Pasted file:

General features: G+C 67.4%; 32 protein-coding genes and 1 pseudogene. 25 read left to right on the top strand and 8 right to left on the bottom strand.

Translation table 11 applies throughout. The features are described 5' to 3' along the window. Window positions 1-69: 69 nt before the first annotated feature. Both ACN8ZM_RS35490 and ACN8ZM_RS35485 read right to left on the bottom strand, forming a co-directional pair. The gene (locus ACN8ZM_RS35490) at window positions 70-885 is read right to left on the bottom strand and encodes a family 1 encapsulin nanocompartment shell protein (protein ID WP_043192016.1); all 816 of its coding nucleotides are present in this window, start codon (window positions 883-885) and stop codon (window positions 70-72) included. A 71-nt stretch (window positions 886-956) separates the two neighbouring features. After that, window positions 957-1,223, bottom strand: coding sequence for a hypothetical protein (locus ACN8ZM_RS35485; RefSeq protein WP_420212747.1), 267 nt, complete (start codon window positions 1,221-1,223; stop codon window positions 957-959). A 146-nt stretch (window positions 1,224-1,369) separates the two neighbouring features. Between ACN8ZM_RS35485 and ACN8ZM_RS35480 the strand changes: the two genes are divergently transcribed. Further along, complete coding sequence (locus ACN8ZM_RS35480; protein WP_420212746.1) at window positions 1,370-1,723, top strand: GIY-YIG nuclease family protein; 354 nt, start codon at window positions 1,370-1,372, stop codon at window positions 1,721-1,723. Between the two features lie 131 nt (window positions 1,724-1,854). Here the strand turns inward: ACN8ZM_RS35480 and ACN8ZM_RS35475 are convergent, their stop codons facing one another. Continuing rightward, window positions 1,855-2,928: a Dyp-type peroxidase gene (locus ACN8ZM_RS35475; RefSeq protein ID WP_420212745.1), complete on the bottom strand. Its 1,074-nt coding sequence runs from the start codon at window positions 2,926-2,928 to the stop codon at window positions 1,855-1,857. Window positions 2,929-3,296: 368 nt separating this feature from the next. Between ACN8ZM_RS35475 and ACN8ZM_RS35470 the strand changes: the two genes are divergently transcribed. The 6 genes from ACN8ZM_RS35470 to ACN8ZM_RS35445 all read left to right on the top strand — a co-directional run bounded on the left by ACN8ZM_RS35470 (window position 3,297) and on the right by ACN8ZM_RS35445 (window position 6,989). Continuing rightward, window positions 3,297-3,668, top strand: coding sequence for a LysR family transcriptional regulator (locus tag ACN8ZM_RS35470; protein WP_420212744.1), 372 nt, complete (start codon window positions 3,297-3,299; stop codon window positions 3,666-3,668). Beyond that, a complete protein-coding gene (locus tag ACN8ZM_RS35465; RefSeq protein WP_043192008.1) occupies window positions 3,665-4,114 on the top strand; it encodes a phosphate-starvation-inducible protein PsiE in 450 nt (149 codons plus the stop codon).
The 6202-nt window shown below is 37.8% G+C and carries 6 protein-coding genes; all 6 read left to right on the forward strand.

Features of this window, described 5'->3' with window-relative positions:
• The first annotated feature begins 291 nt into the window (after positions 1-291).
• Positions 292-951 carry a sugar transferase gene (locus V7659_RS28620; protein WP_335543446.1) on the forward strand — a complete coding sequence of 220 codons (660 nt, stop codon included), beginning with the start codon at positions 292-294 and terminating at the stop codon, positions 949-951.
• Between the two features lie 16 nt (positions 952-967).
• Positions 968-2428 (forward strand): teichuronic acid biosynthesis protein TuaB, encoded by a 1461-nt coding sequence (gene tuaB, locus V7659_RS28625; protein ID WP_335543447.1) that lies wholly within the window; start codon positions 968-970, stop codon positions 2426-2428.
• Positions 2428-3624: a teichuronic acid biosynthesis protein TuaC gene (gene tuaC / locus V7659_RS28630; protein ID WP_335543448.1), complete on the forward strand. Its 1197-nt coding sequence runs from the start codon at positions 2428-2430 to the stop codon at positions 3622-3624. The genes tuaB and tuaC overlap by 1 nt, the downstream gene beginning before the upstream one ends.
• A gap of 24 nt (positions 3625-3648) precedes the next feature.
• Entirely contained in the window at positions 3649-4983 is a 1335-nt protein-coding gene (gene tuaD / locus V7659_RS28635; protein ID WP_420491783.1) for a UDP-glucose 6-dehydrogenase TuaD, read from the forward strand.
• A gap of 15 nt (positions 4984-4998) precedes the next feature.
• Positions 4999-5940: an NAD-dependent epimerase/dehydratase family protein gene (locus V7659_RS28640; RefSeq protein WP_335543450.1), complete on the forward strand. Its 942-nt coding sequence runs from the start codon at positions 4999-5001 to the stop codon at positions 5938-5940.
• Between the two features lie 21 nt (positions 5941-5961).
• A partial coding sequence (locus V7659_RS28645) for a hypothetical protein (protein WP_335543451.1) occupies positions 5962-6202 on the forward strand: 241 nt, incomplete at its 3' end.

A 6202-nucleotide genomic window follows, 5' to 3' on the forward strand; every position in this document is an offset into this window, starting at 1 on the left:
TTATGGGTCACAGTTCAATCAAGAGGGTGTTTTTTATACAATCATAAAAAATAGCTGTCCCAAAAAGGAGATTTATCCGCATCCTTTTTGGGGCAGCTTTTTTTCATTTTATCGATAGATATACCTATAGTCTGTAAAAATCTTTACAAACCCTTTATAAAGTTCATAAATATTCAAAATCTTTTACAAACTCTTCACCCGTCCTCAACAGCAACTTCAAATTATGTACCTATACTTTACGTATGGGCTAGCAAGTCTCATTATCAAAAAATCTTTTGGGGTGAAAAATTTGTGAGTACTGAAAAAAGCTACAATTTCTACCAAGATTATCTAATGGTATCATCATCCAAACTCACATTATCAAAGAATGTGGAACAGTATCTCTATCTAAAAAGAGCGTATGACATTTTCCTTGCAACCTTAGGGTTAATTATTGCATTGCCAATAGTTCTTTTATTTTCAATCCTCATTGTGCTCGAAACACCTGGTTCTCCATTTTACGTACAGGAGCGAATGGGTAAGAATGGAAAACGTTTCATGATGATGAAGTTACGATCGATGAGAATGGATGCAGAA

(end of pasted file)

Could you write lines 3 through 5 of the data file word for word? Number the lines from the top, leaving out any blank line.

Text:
The 6202-nt window shown below is 37.8% G+C and carries 6 protein-coding genes; all 6 read left to right on the forward strand.

Features of this window, described 5'->3' with window-relative positions:
• The first annotated feature begins 291 nt into the window (after positions 1-291).